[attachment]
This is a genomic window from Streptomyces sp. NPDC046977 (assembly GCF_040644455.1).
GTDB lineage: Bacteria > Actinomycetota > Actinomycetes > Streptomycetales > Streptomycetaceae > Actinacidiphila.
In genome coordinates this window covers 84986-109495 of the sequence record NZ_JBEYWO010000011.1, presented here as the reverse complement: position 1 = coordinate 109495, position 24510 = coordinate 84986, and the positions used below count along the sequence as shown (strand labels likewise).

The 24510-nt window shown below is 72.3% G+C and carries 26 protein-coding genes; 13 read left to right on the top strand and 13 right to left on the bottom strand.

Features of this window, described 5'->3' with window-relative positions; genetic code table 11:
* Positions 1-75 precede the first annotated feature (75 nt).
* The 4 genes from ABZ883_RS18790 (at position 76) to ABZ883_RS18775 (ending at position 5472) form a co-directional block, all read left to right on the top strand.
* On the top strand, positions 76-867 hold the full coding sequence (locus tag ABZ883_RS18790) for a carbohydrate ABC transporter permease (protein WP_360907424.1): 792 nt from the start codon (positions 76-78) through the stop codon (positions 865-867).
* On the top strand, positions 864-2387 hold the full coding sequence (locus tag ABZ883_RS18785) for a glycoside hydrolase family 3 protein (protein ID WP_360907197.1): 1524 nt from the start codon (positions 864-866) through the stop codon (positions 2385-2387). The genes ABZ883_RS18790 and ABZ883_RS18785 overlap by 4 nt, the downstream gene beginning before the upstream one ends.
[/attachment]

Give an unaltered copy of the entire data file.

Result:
This is a genomic window from Streptomyces sp. NPDC046977 (assembly GCF_040644455.1).
GTDB lineage: Bacteria > Actinomycetota > Actinomycetes > Streptomycetales > Streptomycetaceae > Actinacidiphila.
In genome coordinates this window covers 84986-109495 of the sequence record NZ_JBEYWO010000011.1, presented here as the reverse complement: position 1 = coordinate 109495, position 24510 = coordinate 84986, and the positions used below count along the sequence as shown (strand labels likewise).

The 24510-nt window shown below is 72.3% G+C and carries 26 protein-coding genes; 13 read left to right on the top strand and 13 right to left on the bottom strand.

Features of this window, described 5'->3' with window-relative positions; genetic code table 11:
* Positions 1-75 precede the first annotated feature (75 nt).
* The 4 genes from ABZ883_RS18790 (at position 76) to ABZ883_RS18775 (ending at position 5472) form a co-directional block, all read left to right on the top strand.
* On the top strand, positions 76-867 hold the full coding sequence (locus tag ABZ883_RS18790) for a carbohydrate ABC transporter permease (protein WP_360907424.1): 792 nt from the start codon (positions 76-78) through the stop codon (positions 865-867).
* On the top strand, positions 864-2387 hold the full coding sequence (locus tag ABZ883_RS18785) for a glycoside hydrolase family 3 protein (protein ID WP_360907197.1): 1524 nt from the start codon (positions 864-866) through the stop codon (positions 2385-2387). The genes ABZ883_RS18790 and ABZ883_RS18785 overlap by 4 nt, the downstream gene beginning before the upstream one ends.